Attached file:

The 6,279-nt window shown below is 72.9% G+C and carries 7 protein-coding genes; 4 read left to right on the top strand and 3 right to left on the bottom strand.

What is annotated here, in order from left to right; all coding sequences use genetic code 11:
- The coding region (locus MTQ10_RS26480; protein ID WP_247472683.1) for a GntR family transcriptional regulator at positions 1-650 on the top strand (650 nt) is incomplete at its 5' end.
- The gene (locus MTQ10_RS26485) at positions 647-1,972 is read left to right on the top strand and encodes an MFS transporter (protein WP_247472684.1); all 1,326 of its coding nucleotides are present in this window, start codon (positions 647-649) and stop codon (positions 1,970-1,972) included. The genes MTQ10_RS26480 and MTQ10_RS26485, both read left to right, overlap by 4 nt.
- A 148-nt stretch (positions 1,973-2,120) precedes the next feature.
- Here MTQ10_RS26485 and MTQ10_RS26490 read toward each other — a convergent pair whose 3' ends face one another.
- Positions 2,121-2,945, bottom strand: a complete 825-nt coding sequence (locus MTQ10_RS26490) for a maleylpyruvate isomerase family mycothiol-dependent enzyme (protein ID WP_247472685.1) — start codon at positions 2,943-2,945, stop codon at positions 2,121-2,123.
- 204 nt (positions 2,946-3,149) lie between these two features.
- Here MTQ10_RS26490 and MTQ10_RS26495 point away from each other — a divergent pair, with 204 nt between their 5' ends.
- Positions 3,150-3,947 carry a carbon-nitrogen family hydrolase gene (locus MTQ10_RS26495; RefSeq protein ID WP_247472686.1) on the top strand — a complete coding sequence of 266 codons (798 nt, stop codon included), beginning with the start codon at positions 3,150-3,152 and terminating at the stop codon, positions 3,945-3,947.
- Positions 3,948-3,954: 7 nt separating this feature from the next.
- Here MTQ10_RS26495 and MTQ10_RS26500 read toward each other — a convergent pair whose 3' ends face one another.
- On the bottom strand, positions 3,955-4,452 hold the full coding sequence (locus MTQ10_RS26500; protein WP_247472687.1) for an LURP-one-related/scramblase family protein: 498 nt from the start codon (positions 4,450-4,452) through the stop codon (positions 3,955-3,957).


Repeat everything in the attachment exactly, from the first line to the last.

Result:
The 6,279-nt window shown below is 72.9% G+C and carries 7 protein-coding genes; 4 read left to right on the top strand and 3 right to left on the bottom strand.

What is annotated here, in order from left to right; all coding sequences use genetic code 11:
- The coding region (locus MTQ10_RS26480; protein ID WP_247472683.1) for a GntR family transcriptional regulator at positions 1-650 on the top strand (650 nt) is incomplete at its 5' end.
- The gene (locus MTQ10_RS26485) at positions 647-1,972 is read left to right on the top strand and encodes an MFS transporter (protein WP_247472684.1); all 1,326 of its coding nucleotides are present in this window, start codon (positions 647-649) and stop codon (positions 1,970-1,972) included. The genes MTQ10_RS26480 and MTQ10_RS26485, both read left to right, overlap by 4 nt.
- A 148-nt stretch (positions 1,973-2,120) precedes the next feature.
- Here MTQ10_RS26485 and MTQ10_RS26490 read toward each other — a convergent pair whose 3' ends face one another.
- Positions 2,121-2,945, bottom strand: a complete 825-nt coding sequence (locus MTQ10_RS26490) for a maleylpyruvate isomerase family mycothiol-dependent enzyme (protein ID WP_247472685.1) — start codon at positions 2,943-2,945, stop codon at positions 2,121-2,123.
- 204 nt (positions 2,946-3,149) lie between these two features.
- Here MTQ10_RS26490 and MTQ10_RS26495 point away from each other — a divergent pair, with 204 nt between their 5' ends.
- Positions 3,150-3,947 carry a carbon-nitrogen family hydrolase gene (locus MTQ10_RS26495; RefSeq protein ID WP_247472686.1) on the top strand — a complete coding sequence of 266 codons (798 nt, stop codon included), beginning with the start codon at positions 3,150-3,152 and terminating at the stop codon, positions 3,945-3,947.
- Positions 3,948-3,954: 7 nt separating this feature from the next.
- Here MTQ10_RS26495 and MTQ10_RS26500 read toward each other — a convergent pair whose 3' ends face one another.
- On the bottom strand, positions 3,955-4,452 hold the full coding sequence (locus MTQ10_RS26500; protein WP_247472687.1) for an LURP-one-related/scramblase family protein: 498 nt from the start codon (positions 4,450-4,452) through the stop codon (positions 3,955-3,957).